It takes courage and character to be a writer. It means accepting the risk of revealing yourself and overcoming fears of putting your honest feelings and dangerous ideas right there on the page.
Facing that blank page in the privacy of your own mind and stripping away your defenses to confront hard truths requires an act of courage that no one else can see.
Then, to go public with your work, you put those most intimate emotions out for all to consider. You may be advocating untested ideas, or pushing the envelope in ways that require at least the posture of courage and often a thick skin.
The most successful authors I know summon up enormous courage and fortitude when they begin to plow through the long process of writing and promoting a new book. As a developmental editor working closely with writers for more than 40 years, I’ve learned what helps sustain such a Herculean effort.
11 suggestions for writers
• Do other stuff that takes courage
Appreciate the difficult things you already know how to do, like teaching a class of unruly teenagers, climbing a tricky trail, or writing a letter to someone who owes you money. Or skydiving, for the adrenalin junkies out there! That mythic, over-the-edge leap into the abyss.
This accomplishes two things: If you pick the toughest thing you’re able to do that isn’t working on your book, it’s relatively easier to sit alone in a room and move your fingers over the keyboard. And it can poke up the can-do confidence and bravery thermometer in your head. That may stimulate some wild new idea to escape your unconscious.
• Show your writing to someone you trust
Not family or friends, but someone objective with whom you’ve worked before on a tough job, physical or intellectual. What you’re after is a gut-level reaction. So ask: “Make sense? Want to read more?”
• Take advice
Get help. Consult a professional, experienced developmental book editor. A good editor can help a writer overcome existential dread by providing specific places in the text with suggested language of what to write.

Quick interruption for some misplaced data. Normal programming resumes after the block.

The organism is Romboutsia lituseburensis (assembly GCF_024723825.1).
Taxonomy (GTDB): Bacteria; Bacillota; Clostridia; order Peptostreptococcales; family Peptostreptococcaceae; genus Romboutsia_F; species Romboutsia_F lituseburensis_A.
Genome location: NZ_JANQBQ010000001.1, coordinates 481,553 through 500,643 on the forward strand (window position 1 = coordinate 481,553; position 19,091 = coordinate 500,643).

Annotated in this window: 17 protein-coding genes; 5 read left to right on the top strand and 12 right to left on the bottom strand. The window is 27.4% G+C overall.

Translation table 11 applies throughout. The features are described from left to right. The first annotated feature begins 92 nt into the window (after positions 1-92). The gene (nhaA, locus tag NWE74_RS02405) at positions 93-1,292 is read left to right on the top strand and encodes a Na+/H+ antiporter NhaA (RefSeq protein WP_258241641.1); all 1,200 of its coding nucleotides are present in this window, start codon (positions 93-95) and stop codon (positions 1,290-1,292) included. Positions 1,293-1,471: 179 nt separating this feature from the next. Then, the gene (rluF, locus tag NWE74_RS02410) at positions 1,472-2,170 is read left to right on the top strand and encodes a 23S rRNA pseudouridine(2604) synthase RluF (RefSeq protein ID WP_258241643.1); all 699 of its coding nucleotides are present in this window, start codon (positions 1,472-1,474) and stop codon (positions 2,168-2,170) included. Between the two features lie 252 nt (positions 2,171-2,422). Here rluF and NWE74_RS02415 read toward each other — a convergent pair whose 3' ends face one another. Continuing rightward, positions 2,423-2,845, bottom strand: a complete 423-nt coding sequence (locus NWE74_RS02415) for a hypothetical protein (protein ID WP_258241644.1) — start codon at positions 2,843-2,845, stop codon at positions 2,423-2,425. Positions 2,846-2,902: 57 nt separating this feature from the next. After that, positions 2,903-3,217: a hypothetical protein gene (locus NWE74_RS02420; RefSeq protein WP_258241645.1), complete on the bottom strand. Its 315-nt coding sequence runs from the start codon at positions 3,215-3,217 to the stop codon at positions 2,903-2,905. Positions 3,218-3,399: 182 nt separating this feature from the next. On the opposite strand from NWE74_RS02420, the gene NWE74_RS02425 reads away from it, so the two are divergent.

That’s part of a developmental editor’s job, to help authors revive the creative flow with restored courage.
• Write on a schedule
Devote a block of time to writing every working day. Consider it something like a spiritual practice.
You’ll strengthen the habit, build discipline, and ultimately produce better results.
• Talk to yourself
Close the door. Go where no one else can hear, speak out loud, take a first stab at whatever you’re trying to pull together. One sentence. Two sentences. Speak into the mirror.
• Write to yourself
I know a writer who’s already written 200 pages of notes to himself about his next book, answering questions like “What would she do now? How about this? Should he call her back?” He’s nearly confident enough now to start the actual outline and write a first draft.
Try a voice journal. That can help get the juices flowing.
• Start over
It’s like clearing your throat. Pause a moment after wiping the slate clean and come back to it in a few moments. Write something, even if it isn’t great yet, for your eyes only.
Then make it better, clearer, closer to what you wanted to say. Keep doing that until you have a paragraph that works.
• Let it simmer
Sometimes a so-called writer’s block is a necessary pause in the creative act. The ideas and feelings need to bake a little before being ready to test.
• Take no prisoners
Dig deeper for insights or ideas. Be hard on yourself when you reread the latest draft, even if it’s the fourth or fifth time around.
• Get silly
Hula-hoop with the kids. Or some equivalent playfulness.
• Face the music and dance
Literally. Your favorite music can get your foot tapping, your body moving around the room, and your creative soul back into the cosmic dance of life.
How do you sustain your courage?
We all need more courage in our writing once in a while. Instead of worrying, churning and ruminating, stop and try something new. Hope these ideas help.
So writers, how do you find and sustain courage? I’d love to hear your stories.